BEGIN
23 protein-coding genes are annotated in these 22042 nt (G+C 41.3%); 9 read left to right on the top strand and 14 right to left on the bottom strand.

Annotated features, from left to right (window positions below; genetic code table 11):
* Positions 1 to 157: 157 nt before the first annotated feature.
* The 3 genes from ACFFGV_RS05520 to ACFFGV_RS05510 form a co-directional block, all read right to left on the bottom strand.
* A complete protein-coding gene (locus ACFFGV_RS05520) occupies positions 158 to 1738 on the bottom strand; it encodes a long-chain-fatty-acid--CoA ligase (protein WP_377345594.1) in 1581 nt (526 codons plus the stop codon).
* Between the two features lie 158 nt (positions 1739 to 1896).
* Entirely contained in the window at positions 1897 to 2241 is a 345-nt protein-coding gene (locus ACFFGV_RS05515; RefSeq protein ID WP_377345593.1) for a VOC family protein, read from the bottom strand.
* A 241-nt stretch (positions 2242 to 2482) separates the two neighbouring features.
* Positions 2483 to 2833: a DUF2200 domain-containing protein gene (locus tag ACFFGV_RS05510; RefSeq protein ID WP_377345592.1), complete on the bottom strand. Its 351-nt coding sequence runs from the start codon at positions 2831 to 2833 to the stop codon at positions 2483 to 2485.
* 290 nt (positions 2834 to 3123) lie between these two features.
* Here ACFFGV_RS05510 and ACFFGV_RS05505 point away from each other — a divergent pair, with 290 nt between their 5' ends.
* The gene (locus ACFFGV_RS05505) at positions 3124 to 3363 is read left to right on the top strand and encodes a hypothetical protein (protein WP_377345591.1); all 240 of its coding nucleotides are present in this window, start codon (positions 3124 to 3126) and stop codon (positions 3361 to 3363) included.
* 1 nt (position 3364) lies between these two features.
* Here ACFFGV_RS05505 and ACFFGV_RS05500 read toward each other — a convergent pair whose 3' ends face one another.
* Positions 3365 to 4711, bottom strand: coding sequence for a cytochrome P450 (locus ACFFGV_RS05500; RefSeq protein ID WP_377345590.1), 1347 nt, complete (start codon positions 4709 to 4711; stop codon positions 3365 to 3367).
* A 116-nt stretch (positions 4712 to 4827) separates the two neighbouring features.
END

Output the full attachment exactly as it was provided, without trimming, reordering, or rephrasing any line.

23 protein-coding genes are annotated in these 22042 nt (G+C 41.3%); 9 read left to right on the top strand and 14 right to left on the bottom strand.

Annotated features, from left to right (window positions below; genetic code table 11):
* Positions 1 to 157: 157 nt before the first annotated feature.
* The 3 genes from ACFFGV_RS05520 to ACFFGV_RS05510 form a co-directional block, all read right to left on the bottom strand.
* A complete protein-coding gene (locus ACFFGV_RS05520) occupies positions 158 to 1738 on the bottom strand; it encodes a long-chain-fatty-acid--CoA ligase (protein WP_377345594.1) in 1581 nt (526 codons plus the stop codon).
* Between the two features lie 158 nt (positions 1739 to 1896).
* Entirely contained in the window at positions 1897 to 2241 is a 345-nt protein-coding gene (locus ACFFGV_RS05515; RefSeq protein ID WP_377345593.1) for a VOC family protein, read from the bottom strand.
* A 241-nt stretch (positions 2242 to 2482) separates the two neighbouring features.
* Positions 2483 to 2833: a DUF2200 domain-containing protein gene (locus tag ACFFGV_RS05510; RefSeq protein ID WP_377345592.1), complete on the bottom strand. Its 351-nt coding sequence runs from the start codon at positions 2831 to 2833 to the stop codon at positions 2483 to 2485.
* 290 nt (positions 2834 to 3123) lie between these two features.
* Here ACFFGV_RS05510 and ACFFGV_RS05505 point away from each other — a divergent pair, with 290 nt between their 5' ends.
* The gene (locus ACFFGV_RS05505) at positions 3124 to 3363 is read left to right on the top strand and encodes a hypothetical protein (protein WP_377345591.1); all 240 of its coding nucleotides are present in this window, start codon (positions 3124 to 3126) and stop codon (positions 3361 to 3363) included.
* 1 nt (position 3364) lies between these two features.
* Here ACFFGV_RS05505 and ACFFGV_RS05500 read toward each other — a convergent pair whose 3' ends face one another.
* Positions 3365 to 4711, bottom strand: coding sequence for a cytochrome P450 (locus ACFFGV_RS05500; RefSeq protein ID WP_377345590.1), 1347 nt, complete (start codon positions 4709 to 4711; stop codon positions 3365 to 3367).
* A 116-nt stretch (positions 4712 to 4827) separates the two neighbouring features.